PainSci notes on Furlan 2002:
As of 2015, this paper was in the top 10 most-cited studies of massage therapy. It has been superceded by newer versions, see Furlan 2015.
original abstract †Abstracts here may not perfectly match originals, for a variety of technical and practical reasons. Some abstacts are truncated for my purposes here, if they are particularly long-winded and unhelpful. I occasionally add clarifying notes. And I make some minor corrections.
BACKGROUND: Low back pain (LBP) is one of the most common and costly musculoskeletal problems in modern society. Proponents of massage therapy claim it can minimize pain and disability and speed return-to-normal function.
OBJECTIVES: To assess the effects of massage therapy for nonspecific LBP.
SEARCH STRATEGY: We searched MEDLINE, Embase, Cochrane Controlled Trials Register, HealthSTAR, CINAHL, and dissertation abstracts through May 2001 with no language restrictions. References in the included studies and in reviews of the literature were screened. Contact with content experts and massage associations was also made.
SELECTION CRITERIA: The studies had to be randomized or quasirandomized trials investigating the use of any type of massage (using the hands or a mechanical device) as a treatment for nonspecific LBP.
DATA COLLECTION AND ANALYSIS: Two reviewers blinded to authors, journals, and institutions selected the studies, assessed the methodologic quality using the criteria recommended by the Cochrane Collaboration Back Review Group, and extracted the data using standardized forms. The studies were analyzed in a qualitative way because of heterogeneity of population, massage technique, comparison groups, timing, and type of outcome measured.
RESULTS: Nine publications reporting on eight randomized trials were included. Three had low and five had high methodologic quality scores. One study was published in German, and the rest, in English. Massage was compared with an inert treatment (sham laser) in one study that showed that massage was superior, especially if given in combination with exercises and education. In the other seven studies, massage was compared with different active treatments. They showed that massage was inferior to manipulation and transcutaneous electrical nerve stimulation; massage was equal to corsets and exercises; and massage was superior to relaxation therapy, acupuncture, and self-care education. The beneficial effects of massage in patients with chronic LBP lasted at least 1 year after the end of the treatment. One study comparing two different techniques of massage concluded in favor of acupuncture massage over classic (Swedish) massage.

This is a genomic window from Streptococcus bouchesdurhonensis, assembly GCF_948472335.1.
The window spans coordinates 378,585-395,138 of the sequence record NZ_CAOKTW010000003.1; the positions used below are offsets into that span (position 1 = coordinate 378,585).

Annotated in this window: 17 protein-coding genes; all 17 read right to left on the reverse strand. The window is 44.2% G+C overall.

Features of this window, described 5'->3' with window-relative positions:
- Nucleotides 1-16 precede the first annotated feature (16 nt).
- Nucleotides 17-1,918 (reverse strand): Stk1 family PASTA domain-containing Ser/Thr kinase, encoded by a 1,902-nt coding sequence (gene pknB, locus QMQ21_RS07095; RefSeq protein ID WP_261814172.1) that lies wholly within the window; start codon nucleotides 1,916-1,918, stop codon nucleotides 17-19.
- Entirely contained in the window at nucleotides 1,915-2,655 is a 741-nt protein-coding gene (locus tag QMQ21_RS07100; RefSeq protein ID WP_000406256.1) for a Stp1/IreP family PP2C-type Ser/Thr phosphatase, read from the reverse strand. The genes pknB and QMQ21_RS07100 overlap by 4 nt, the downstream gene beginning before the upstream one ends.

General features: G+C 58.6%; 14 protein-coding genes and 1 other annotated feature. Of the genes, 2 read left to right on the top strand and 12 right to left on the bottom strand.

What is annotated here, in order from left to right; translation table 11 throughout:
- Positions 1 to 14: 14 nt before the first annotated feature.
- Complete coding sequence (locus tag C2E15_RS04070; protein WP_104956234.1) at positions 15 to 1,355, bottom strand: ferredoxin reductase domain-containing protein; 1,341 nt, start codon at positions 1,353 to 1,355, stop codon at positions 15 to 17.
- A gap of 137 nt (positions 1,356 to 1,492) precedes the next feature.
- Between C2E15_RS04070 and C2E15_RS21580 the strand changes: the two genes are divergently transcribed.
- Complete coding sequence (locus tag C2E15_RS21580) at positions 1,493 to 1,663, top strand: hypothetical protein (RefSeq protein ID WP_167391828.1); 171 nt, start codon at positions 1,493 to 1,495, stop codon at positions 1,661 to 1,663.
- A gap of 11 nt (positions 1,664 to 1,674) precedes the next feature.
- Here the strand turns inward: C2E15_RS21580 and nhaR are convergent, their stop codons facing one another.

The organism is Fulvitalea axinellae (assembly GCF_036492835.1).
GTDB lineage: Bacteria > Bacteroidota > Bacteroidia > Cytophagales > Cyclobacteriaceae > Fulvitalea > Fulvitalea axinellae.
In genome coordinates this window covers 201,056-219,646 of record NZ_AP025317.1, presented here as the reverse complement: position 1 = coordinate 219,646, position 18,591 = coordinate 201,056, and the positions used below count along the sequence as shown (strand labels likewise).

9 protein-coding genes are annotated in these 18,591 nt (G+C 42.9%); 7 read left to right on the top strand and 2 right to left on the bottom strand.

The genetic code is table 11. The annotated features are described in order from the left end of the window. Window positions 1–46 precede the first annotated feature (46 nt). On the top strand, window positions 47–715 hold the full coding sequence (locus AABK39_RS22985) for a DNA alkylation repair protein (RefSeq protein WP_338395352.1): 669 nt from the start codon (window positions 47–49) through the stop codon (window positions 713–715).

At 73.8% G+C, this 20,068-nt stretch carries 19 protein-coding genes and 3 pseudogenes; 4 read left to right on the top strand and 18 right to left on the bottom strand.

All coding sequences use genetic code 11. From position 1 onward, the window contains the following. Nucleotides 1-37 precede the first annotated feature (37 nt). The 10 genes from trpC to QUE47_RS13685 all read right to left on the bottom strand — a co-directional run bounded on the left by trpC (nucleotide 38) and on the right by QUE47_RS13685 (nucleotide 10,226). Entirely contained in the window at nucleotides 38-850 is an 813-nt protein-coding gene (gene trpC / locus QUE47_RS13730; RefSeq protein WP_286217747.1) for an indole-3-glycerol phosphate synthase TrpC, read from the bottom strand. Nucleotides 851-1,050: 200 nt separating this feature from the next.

CONCLUSIONS: Massage might be beneficial for patients with subacute and chronic nonspecific LBP, especially when combined with exercises and education. The evidence suggests that acupuncture massage is more effective than classic massage, but this needs confirmation. More studies are needed to confirm these conclusions, to assess the effect of massage on return-to-work, and to measure longer term effects to determine cost-effectiveness of massage as an intervention for LBP.
- “Massage for low-back pain,” Furlan et al, Cochrane Database of Systematic Reviews, 2008.
- “Massage for low-back pain,” Furlan et al, Cochrane Database of Systematic Reviews, 2015.
This page is part of the PainScience BIBLIOGRAPHY, which contains plain language summaries of thousands of scientific papers & others sources. It’s like a highly specialized blog. A few highlights:
- Inciting events associated with lumbar disc herniation. Suri 2010 Spine J.
- Prediction of an extruded fragment in lumbar disc patients from clinical presentations. Pople 1994 Spine (Phila Pa 1976).
- Characteristics of patients with low back and leg pain seeking treatment in primary care: baseline results from the ATLAS cohort study. Konstantinou 2015 BMC Musculoskelet Disord.
- Effectiveness and cost-effectiveness of universal school-based mindfulness training compared with normal school provision in reducing risk of mental health problems and promoting well-being in adolescence: the MYRIAD cluster randomised controlled trial. Kuyken 2022 Evid Based Ment Health.
- Is there a relationship between throbbing pain and arterial pulsations? Mirza 2012 J Neurosci.